“Liberty is really a simple thing, although difficult to come by. It consists in freedom to choose or refuse one thing at a time.” 
From the point of view of establishing an effective democracy, the foregoing analysis has demonstrated that the standard democratic mechanisms are completely ineffective. Consequently, it should come as no surprise that Douglas held that the Great Britain of his time – and the same sort of judgement is equally applicable to all other conventional democratic systems with which we are familiar – was not an effective democracy:
“... whatever else it may be, Great Britain is not, and never has been, an effective democracy, and was never less so than at present.”
 C.H. Douglas, The Nature of Democracy (Vancouver: The Institute of Economic Democracy, 1934), 5.
 C.H. Douglas, The Tragedy of Human Effort (Vancouver: The Institute of Economic Democracy, 1978), 8.
 There have been numerous cases, for example, of candidates who were selected by local party organizations being rejected and replaced by the centralized party authorities because the latter judged the former to be unsuitable as a means to the end of gaining political power for the party. The message to the prospective candidates is clear: fall into line if you wish to have a chance of sitting in the legislature.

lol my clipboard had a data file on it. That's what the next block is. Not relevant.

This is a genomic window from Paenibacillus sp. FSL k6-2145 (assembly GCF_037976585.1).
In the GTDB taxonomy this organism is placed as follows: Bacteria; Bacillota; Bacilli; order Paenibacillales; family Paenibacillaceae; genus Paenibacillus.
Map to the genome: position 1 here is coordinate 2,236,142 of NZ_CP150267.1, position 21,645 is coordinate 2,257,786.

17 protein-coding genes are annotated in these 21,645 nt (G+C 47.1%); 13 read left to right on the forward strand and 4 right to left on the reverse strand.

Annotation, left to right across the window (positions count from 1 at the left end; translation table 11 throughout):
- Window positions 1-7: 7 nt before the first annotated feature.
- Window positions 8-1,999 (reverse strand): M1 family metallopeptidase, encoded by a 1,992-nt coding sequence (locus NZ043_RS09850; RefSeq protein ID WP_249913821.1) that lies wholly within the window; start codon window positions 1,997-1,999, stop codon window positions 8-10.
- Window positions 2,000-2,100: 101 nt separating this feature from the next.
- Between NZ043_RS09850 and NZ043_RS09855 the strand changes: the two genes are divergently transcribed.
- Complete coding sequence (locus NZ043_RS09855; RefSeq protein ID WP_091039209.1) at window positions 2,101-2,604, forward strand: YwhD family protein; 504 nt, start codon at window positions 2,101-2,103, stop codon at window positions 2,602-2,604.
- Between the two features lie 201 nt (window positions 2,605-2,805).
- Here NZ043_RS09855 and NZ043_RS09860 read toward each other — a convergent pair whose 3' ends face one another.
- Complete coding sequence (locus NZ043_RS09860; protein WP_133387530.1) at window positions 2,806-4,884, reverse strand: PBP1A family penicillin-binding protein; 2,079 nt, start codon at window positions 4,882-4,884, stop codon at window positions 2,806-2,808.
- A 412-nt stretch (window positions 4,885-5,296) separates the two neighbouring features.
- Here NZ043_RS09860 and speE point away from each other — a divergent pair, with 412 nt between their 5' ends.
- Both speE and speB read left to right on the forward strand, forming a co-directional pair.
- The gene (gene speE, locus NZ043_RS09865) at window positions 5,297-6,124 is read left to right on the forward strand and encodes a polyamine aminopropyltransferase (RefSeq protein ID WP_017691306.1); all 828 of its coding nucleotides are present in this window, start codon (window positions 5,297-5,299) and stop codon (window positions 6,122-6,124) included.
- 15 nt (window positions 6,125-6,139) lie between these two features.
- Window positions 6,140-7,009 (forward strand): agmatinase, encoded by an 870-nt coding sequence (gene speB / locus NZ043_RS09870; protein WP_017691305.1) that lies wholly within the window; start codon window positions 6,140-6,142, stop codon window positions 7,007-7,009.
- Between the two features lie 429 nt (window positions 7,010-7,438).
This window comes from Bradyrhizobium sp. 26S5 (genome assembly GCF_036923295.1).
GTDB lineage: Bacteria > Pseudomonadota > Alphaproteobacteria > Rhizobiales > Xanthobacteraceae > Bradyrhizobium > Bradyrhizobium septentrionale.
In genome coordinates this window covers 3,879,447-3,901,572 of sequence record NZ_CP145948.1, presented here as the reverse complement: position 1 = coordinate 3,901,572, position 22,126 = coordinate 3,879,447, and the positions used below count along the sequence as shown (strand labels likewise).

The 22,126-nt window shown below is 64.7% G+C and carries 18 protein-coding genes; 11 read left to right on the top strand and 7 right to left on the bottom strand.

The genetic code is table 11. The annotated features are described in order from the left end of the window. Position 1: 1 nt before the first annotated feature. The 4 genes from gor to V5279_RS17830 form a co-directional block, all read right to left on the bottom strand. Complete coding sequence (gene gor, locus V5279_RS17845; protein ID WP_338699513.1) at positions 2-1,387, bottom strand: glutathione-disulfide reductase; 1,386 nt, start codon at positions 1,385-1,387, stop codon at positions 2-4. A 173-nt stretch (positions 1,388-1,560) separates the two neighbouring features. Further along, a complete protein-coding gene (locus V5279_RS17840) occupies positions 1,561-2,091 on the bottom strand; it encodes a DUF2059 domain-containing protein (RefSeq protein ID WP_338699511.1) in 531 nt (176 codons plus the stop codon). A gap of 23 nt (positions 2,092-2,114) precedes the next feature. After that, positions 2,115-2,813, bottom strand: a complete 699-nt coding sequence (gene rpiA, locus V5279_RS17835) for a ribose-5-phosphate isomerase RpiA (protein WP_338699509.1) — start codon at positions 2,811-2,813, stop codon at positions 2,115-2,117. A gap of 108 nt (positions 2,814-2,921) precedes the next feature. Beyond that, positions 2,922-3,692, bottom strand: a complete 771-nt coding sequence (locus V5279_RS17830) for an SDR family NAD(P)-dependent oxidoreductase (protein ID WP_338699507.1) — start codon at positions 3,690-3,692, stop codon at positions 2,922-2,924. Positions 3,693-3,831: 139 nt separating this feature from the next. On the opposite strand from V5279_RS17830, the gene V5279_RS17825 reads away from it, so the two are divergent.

Cf. C.H. Douglas, Credit Power and Democracy (Melbourne: The Social Credit Press, 1933), 145:
 Cf. C.H. Douglas, Security Institutional and Personal (Liverpool: K.R.P. Publications Ltd., 1945), 6-7.
 Cf. C.H. Douglas, Security Institutional and Personal (Liverpool: K.R.P. Publications Ltd., 1945), 11.
 C.H. Douglas, The Tragedy of Human Effort (Vancouver: The Institute of Economic Democracy, 1978), 9.
 C.H. Douglas, The Tragedy of Human Effort (Vancouver: The Institute of Economic Democracy, 1978), 6.
 C.H. Douglas, Security Institutional and Personal (Liverpool: K.R.P. Publications Ltd., 1945), 12.
 C.H. Douglas, Social Credit, rev. ed. (New York: Gordon Press, 1973), 126.
 C.H. Douglas, The Tragedy of Human Effort (Vancouver: The Institute of Economic Democracy, 1978), 6.
 C.H. Douglas, Realistic Constitutionalism (London: K.R.P. Publications Ltd., 1947), 7-8.
 C.H. Douglas, The Alberta Experiment (Western Australia: Veritas Publishing Company PTY. LTD., 1984), 48-49.
 C.H. Douglas, Social Credit, rev. ed. (New York: Gordon Press, 1973), 126-127.
 C.H. Douglas, The Brief for the Prosecution (Liverpool: K.R.P. Publications Ltd., 1945), 73., as Douglas never tired of reapeating:n than not that if and the er logic of the political party could only vitiate any real de
 Cf. C.H. Douglas, Social Credit, rev. ed. (New York: Gordon Press, 1973), 38. Cf. C.H. Douglas, The Development of World Dominion (Sydney: Tidal Publications, 1969), 124: “The whole object of civilisation is that a man shall be able to choose or refuse one thing at a time. Until he can do that, he is a determinist, and ought not to resign himself to the idea that [for example – OH] he cannot have atomic energy to free him from ‘full-employment’ without having atomic bombs to render his further employment unnecessary.”
 C.H. Douglas, Realistic Constitutionalism (London: K.R.P. Publications Ltd., 1947), 9.